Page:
Significant growth is only likely to occur if Pope’s model of ‘4ft thinking’ is applied, he says. By using child psychologists to research the market, Kids Industries claims that it gains insights into children that haven’t been tapped so far. A nine-year-old boy, for example, given the choice between Bart Simpson and Anakin Skywalker, will choose Anakin Skywalker, because “they are just discovering the dark side of life, which is exactly what Anakin Skywalker was going through too”, says Pope.
Research by Mintel has found that the younger a child is, the more favourite characters they will have, and for this reason the bulk of the character licensing market is aimed at pre-school children. Legislation on advertising and marketing makes this a tough sector to target, however, and competition is fierce.
Pope adds: “Whereas in the past a child’s brain would be occupied by 30 to 40 different ‘things’, these days it’s more like 400. But the brain isn’t developing any quicker, so what licensees are trying to do is develop ‘mind-share’.”
Despite Pope’s gripes with industry, the market is, in fact, becoming more sophisticated. Dave Lawrence, planning director at marketing consultancy Logistix, says: “Previously, character licensing was all about label-slapping. Now, with sensitive issues such as obesity and child marketing being talked about, it’s much more about using the value of the brand to target mum and dad as well as the kids.”
Kinder has most recently done this, using SpongeBob SquarePants to push a promotion where children can get a free swimming session with each Kinder product they buy. Bon Bon Buddies follows a health theme where, although not directly linked to the characters, each pack displays low-salt, GM-free and portion-controlled notices. And Kinnerton advertises nut-free products, but also looks at things from a bottom-line perspective.
Rachel Wyatt, marketing director at Kinnerton, says: “Looking for a licence is a bit like betting on a horse; you have to look at the stable it’s come from, its last few races, and judge whether it’s something that fits your portfolio.”
But the majority of licensees still look for ‘the next big thing’, and this can prove to be a risky strategy. “This idea of a next big thing is an ideal which is difficult to predict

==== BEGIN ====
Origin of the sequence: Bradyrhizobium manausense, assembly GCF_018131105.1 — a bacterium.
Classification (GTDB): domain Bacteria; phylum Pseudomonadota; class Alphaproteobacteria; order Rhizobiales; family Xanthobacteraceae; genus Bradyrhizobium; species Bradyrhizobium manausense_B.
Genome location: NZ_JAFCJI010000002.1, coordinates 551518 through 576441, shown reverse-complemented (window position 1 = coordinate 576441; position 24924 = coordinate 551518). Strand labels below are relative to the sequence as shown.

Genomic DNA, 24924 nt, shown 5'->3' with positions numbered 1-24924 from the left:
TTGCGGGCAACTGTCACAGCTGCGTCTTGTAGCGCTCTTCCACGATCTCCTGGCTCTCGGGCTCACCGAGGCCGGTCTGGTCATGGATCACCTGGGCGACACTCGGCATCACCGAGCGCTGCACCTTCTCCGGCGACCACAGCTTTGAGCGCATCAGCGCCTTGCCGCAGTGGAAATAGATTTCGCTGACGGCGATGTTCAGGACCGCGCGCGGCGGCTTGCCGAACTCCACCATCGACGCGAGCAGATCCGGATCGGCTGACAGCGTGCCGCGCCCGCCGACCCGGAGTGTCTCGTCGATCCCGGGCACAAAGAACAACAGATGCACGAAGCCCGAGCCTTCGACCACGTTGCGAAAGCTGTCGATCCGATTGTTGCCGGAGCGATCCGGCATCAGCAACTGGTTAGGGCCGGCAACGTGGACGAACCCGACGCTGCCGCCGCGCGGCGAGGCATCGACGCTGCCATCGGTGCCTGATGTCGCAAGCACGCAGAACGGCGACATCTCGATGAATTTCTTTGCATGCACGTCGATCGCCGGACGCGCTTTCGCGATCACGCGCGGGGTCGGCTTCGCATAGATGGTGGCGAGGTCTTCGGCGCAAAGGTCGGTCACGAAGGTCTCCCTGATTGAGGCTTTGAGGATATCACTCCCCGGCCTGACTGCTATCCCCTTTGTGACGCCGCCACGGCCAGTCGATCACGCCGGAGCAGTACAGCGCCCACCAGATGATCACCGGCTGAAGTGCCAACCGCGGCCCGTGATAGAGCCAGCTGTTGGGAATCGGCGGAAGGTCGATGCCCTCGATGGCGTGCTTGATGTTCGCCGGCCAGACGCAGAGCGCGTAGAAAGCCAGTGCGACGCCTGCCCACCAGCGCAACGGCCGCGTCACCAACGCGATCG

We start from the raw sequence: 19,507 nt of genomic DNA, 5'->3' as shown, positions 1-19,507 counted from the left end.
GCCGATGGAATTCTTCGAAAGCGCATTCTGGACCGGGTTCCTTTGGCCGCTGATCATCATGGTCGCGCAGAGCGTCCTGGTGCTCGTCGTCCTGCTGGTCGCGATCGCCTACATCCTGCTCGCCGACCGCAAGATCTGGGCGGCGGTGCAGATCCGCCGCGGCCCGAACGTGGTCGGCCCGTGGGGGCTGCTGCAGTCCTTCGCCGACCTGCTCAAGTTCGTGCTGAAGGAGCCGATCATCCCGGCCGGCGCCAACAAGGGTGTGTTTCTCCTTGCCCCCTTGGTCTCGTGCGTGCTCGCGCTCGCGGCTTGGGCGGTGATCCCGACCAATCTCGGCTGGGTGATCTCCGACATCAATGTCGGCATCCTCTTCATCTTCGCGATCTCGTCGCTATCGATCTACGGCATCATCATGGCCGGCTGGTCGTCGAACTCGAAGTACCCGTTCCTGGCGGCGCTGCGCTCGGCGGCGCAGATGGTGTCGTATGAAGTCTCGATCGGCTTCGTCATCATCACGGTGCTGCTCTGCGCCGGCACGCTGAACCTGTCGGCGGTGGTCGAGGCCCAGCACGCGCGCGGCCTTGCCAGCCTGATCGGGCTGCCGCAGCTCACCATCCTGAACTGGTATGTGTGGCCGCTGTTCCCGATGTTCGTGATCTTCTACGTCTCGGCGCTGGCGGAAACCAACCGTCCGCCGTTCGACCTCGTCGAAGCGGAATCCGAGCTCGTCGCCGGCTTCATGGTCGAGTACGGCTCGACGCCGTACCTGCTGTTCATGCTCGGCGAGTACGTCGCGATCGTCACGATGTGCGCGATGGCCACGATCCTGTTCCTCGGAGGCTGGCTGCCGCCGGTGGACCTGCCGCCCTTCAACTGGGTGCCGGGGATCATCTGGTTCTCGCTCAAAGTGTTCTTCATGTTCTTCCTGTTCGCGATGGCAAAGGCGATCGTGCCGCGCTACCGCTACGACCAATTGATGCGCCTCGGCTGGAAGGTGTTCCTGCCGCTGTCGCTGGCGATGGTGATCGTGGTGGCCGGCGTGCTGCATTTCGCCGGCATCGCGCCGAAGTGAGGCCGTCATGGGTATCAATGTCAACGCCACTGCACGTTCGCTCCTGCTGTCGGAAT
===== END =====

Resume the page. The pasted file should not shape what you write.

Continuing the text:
accurately, because you have so many trends among so many different age groups,” says Howarth.
Nevertheless, research by Logistix shows that 48% of seven to 14 year-olds, when asked to name their favourite character, chose Bart Simpson. Twenty per cent chose Scooby-Doo, while Shrek, Harry Potter and SpongeBob SquarePants all came out even at around 13%. A significant majority of mothers also chose Bart Simpson when asked which was the favourite character in their family.
As for what we can expect to see in the future, Kinnerton is said to be looking at a little bear character called Pocoyo, which it will roll out next year, while creations from author Jacqueline Wilson, aimed at young girls, are also touted as ones to watch. Barbie, long-time stalwart and still favourite among pre-school girls, is under pressure from Bratz, while the traditional Action Man is in decline and being replaced by Marvel Universe characters at Mr Lucky Bags.
Character licences are there for the taking, and the more children are exposed to them, the more they will feel attracted to them. Pope says: “Half the time a licensee doesn’t realise what they have, and retailers see children as a commodity.”
With a bit more research, this is one area where real growth could soon develop.